Previous Work of the PI
In this grey area, you will find the four big medical topics that I have addressed in my scientific life up to the present day, reflected in the four colours with the black circle of my logo.
Kidney: Urine Proteins – Proteinuria
Differentiation between Glomerular and Tubular Nephropathies Proteinuria means an elevated amount of proteins that are excreted within the urine. An early differentiation between high and low molecular weight urine proteins is important for diagnosis and therapy. High molecular weight proteins appear in the urine when glomeruli in the kidney are not functioning properly. Low molecular […]
Blood-Brain Barrier: CSF Proteins
Maintenance of Brain Homeostasis by Sugar Structures CSF – cerebrospinal fluid, in German also called ‘liquor cerebrospinalis’ or ‘Nervenwasser’ – with a particular protein called ‘beta-trace protein’, was the topic of my doctoral thesis ‘Isolation and chemical characterization of -trace protein from human cerebrospinal fluid: identification as prostaglandin D synthase’ (1992) in the CSF laboratory of the Neurological Clinic, MHH. CSF and the […]
Cardiac Allograft Vasculopathy
Gene Polymorphisms as Risk Factors In transplanted hearts (also called ̒cardiac allograftsʼ) blood vessels may clog after transplantation. This is called vasculopathy and leads to rejection of the graft. Consequently, for long-time survival of transplanted hearts a strict control of the organ function is mandatory.Patients may have genetic predispositions for upcoming rejection. My work interrogated […]
Musculoskeletal System: The Intracellular Protein TAK1
Cell Signaling in Inflammation and Fibrosis TAK1 (transforming growth factor-activated kinase 1) is important for differentiation and regeneration as well as during infections and inflammatory responses. In an inflammatory model of arthritis, we investigated the hypothesis whether silencing of TAK1 would reduce the extent of inflammation and halt subsequent tissue destruction. Injection of lipoplexes with […]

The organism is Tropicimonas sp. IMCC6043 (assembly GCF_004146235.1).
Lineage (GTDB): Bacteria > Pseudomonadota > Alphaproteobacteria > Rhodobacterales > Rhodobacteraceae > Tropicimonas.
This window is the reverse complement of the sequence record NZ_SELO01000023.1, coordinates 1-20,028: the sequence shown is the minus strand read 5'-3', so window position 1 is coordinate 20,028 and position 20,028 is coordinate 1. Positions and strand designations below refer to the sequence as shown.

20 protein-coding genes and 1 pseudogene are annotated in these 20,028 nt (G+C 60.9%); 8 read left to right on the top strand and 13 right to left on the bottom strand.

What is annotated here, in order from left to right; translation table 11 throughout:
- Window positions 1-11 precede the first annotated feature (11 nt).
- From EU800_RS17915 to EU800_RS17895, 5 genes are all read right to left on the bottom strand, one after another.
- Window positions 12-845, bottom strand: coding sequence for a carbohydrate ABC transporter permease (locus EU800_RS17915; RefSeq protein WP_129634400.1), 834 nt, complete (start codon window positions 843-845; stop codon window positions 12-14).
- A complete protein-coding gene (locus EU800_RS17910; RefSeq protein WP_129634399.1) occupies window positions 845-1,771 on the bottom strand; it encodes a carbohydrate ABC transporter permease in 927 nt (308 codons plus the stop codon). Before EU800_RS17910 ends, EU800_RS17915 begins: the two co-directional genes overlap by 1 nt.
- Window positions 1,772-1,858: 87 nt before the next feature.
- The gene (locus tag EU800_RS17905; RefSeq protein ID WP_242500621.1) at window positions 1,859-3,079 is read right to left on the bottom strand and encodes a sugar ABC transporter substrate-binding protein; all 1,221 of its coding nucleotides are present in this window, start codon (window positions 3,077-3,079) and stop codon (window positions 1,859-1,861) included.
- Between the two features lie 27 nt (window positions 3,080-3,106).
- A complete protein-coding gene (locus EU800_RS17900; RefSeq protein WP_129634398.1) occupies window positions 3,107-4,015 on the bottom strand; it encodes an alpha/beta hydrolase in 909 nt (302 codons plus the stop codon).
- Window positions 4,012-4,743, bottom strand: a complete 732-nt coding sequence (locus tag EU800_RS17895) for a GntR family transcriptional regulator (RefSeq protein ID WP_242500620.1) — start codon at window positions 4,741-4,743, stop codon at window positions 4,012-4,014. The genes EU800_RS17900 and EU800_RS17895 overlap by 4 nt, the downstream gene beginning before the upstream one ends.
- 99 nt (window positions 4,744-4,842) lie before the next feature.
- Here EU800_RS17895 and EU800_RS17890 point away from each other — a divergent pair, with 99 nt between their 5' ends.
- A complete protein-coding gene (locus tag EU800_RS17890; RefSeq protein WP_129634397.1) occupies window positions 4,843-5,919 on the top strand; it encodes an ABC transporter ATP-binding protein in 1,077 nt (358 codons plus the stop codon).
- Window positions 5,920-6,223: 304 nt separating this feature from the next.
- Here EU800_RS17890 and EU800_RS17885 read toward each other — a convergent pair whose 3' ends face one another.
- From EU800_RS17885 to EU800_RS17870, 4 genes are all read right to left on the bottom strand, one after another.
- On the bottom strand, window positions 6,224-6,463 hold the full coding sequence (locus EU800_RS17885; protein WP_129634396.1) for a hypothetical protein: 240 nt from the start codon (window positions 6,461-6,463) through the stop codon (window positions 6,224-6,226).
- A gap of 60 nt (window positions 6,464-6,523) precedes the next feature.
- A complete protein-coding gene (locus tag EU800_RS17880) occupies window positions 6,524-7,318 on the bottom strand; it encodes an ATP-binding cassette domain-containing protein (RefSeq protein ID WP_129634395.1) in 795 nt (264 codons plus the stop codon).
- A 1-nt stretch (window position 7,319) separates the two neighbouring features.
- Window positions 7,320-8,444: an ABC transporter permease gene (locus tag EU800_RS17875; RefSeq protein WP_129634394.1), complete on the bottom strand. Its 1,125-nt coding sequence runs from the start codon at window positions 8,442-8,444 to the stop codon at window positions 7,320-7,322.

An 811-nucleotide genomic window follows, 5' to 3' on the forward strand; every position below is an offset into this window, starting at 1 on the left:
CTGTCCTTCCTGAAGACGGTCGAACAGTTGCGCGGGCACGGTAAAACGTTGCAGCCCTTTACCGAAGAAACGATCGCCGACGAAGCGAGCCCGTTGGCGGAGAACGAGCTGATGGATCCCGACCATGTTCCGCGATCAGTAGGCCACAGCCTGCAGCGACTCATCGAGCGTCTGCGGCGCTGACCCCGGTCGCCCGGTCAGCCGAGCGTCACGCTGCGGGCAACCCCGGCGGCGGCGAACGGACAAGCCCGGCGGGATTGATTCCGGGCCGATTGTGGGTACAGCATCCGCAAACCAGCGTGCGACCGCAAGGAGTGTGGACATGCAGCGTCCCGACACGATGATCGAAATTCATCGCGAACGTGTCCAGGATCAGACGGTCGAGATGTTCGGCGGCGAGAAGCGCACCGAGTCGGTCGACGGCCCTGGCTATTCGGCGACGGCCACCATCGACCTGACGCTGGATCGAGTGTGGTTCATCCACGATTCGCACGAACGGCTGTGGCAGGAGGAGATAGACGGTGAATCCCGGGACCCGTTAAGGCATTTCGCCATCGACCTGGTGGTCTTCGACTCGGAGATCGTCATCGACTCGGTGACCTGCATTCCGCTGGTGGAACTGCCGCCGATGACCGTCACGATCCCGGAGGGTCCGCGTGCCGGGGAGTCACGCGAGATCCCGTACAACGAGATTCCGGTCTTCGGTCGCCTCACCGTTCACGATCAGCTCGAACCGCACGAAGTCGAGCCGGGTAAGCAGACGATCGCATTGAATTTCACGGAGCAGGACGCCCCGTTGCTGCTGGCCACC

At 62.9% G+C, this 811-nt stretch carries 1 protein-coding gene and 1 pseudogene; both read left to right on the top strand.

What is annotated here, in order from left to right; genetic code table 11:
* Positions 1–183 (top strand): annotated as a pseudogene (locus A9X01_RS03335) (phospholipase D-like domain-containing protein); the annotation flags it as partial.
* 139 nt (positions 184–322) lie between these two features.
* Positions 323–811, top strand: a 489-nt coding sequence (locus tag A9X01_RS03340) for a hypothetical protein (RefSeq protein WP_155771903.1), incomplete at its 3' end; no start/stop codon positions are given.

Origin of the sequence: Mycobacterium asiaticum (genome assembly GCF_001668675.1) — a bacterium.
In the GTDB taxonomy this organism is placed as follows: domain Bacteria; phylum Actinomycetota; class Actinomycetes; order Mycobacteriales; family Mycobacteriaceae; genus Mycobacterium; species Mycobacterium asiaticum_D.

I understand my position as university professor as the mission to transduce unique knowledge to my students as a teacher and mentor and likewise to accomplish dedicated cutting-edge research.
I enjoy to communicate science and to make it understandable for students and also for non-specialists.
With my science, dedication, perseverance, norms and values I want to make an impact on society and to inspire young people who come to work with my group.
Lecture “Adult Stem cells in regenerative medicine” in summer term and in winter term
For students in biochemistry (B.Sc., M.Sc.), biology (B.Sc.) and life science (B.Sc.), MHH and Leibniz University.
Lecture series “Development of cell therapeutics: experimental applications and clinical use of adult stem cells“
For students in biochemistry (M.Sc.), MHH see attached pdf for detailed information
Two-weeks lab course “Introduction into cell culture technology of animal cells”, annually in September
For students in life science (B.Sc.), Leibniz University
Dr. iur. Dr. rer. pol. Tade Matthias Spranger in NIFE
On August 25, 2022, Prof. Spranger gave a lecture on “The Enigma of Ethics Committees” for students of biochemistry and for employees of NIFE. He brought in many illustrative examples from his own experience. Afterwards, this topic which has become increasingly complex in recent years and therefore very burdensome for scientists, was discussed with great […]